(HOST) Fall colors were at their peak in much of Vermont this past weekend, and for commentator Peter Gilbert they brought to mind a famous poem that’s been called “…as close to perfect as any shorter poem in the English language.”
(GILBERT) John Keats wrote “To Autumn” after enjoying a walk on a lovely autumn Sunday. In the poem, the poet is speaking to Autumn as if the season were a person – first, someone working secretly with the sun to produce an abundant harvest; then a woman sitting on the floor of a granary; followed by a man who’s set his scythe aside to nap in a half-cut field; and finally a person watching a cider press.
The poem’s three stanzas capture autumn’s progression from ripening to harvest to death. The first stanza describes the ripening. The second stanza is about harvest. And in the final stanza comes dying and death. At the same time, the poem follows the progression of a single day – from misty morning to sunset. And throughout one feels the season’s slowing tempo.
Here’s “To Autumn” by John Keats.
Season of mists and mellow fruitfulness,
Close bosom-friend of the maturing sun;
Conspiring with him how to load and bless
With fruit the vines that round the thatch-eves run;
To bend with apples the moss’d cottage-trees,
And fill all fruit with ripeness to the core;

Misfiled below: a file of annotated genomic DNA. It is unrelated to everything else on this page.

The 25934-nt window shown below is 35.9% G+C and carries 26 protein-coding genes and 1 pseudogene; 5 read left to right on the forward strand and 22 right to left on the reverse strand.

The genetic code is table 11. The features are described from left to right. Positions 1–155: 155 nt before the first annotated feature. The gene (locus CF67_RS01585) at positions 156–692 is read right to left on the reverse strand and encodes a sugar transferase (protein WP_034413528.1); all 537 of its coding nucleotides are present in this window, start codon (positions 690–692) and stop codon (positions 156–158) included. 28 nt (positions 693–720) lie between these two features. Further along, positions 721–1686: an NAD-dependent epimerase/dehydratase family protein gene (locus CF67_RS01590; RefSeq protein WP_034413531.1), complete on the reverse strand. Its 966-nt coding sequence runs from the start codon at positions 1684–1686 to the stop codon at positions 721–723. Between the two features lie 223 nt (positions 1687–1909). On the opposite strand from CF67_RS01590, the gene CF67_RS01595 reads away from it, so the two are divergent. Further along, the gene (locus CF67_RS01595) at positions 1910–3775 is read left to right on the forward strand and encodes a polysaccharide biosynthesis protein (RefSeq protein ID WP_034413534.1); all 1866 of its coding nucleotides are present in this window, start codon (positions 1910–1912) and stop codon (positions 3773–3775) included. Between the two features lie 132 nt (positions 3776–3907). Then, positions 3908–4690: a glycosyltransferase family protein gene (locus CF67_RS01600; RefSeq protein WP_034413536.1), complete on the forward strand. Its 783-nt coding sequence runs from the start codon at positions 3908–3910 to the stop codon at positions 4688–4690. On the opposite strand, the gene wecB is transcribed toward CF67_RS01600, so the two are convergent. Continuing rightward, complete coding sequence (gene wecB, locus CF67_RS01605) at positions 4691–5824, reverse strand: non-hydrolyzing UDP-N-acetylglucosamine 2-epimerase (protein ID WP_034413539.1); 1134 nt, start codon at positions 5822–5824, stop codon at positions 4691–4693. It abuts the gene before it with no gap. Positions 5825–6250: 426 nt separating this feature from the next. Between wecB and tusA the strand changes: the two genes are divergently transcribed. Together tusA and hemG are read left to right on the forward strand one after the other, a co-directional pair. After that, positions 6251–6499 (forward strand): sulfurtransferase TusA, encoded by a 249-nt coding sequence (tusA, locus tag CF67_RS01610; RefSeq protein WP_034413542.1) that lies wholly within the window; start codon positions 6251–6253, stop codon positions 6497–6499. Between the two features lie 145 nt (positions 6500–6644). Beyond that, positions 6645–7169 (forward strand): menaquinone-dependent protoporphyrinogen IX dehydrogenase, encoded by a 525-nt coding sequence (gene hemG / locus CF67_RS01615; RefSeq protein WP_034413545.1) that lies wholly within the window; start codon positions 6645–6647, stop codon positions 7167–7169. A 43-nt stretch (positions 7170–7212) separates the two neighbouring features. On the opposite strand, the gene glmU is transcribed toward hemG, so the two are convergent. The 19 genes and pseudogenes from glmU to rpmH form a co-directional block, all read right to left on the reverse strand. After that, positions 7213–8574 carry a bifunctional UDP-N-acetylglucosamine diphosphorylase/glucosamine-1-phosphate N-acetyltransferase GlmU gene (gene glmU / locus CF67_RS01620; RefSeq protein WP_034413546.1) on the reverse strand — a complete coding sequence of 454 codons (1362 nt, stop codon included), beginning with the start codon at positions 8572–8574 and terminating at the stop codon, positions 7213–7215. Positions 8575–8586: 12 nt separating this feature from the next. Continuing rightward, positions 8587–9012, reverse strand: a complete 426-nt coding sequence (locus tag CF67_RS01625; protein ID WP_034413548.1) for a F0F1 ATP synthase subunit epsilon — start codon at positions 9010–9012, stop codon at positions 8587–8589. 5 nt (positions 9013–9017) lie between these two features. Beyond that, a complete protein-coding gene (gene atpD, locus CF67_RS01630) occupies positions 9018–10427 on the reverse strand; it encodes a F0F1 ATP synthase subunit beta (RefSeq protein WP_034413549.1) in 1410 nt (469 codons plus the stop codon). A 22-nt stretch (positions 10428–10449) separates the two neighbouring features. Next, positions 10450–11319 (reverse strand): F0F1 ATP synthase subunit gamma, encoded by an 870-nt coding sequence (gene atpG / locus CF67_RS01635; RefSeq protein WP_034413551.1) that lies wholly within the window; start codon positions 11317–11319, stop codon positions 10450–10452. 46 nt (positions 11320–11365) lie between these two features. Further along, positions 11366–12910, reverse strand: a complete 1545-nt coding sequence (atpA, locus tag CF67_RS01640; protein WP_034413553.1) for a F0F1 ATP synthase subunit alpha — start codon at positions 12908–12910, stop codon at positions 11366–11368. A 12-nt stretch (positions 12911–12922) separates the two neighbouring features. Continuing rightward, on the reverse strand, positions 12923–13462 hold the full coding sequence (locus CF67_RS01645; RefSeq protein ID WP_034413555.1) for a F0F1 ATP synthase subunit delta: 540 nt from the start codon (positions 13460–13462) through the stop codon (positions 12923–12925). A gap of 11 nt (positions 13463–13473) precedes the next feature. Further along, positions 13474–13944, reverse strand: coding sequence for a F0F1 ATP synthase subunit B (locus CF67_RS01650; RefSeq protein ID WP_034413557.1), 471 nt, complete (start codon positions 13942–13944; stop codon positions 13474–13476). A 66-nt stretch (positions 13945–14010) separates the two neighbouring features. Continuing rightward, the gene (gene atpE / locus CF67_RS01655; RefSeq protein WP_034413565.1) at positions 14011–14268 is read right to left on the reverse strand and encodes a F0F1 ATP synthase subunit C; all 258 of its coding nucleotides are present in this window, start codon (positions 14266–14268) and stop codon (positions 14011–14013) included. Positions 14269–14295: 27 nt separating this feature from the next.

To swell the gourd, and plump the hazel shells
With a sweet kernel; to set budding more,
And still more, later flowers for the bees,
Until they think warm days will never cease,
For Summer has o’er-brimm’d their clammy cells.
Who hath not seen thee oft amid thy store?
Sometimes whoever seeks abroad may find
Thee sitting careless on a granary floor,
Thy hair soft-lifted by the winnowing wind;
Or on a half-reap’d furrow sound asleep,
Drows’d with the fume of poppies, while thy hook
Spares the next swath and all its twined flowers:
And sometimes like a gleaner thou dost keep
Steady thy laden head across a brook;
Or by a cyder-press, with patient look,
Thou watchest the last oozings hours by hours.
Where are the songs of Spring? Ay, where are they?
Think not of them, thou hast thy music too,–
While barred clouds bloom the soft-dying day,
And touch the stubble plains with rosy hue;
Then in a wailful choir the small gnats mourn
Among the river sallows, borne aloft
Or sinking as the light wind lives or dies;
And full-grown lambs loud bleat from hilly bourn;
Hedge-crickets sing; and now with treble soft
The red-breast whistles from a garden-croft;
And gathering swallows twitter in the skies.
I didn’t particularly like the poem in high school. Youth yearned for narrative drive. I’m older now, and I relish its beauty, and its message of progression hits home.
Peter Gilbert is executive director of the Vermont Humanities Council.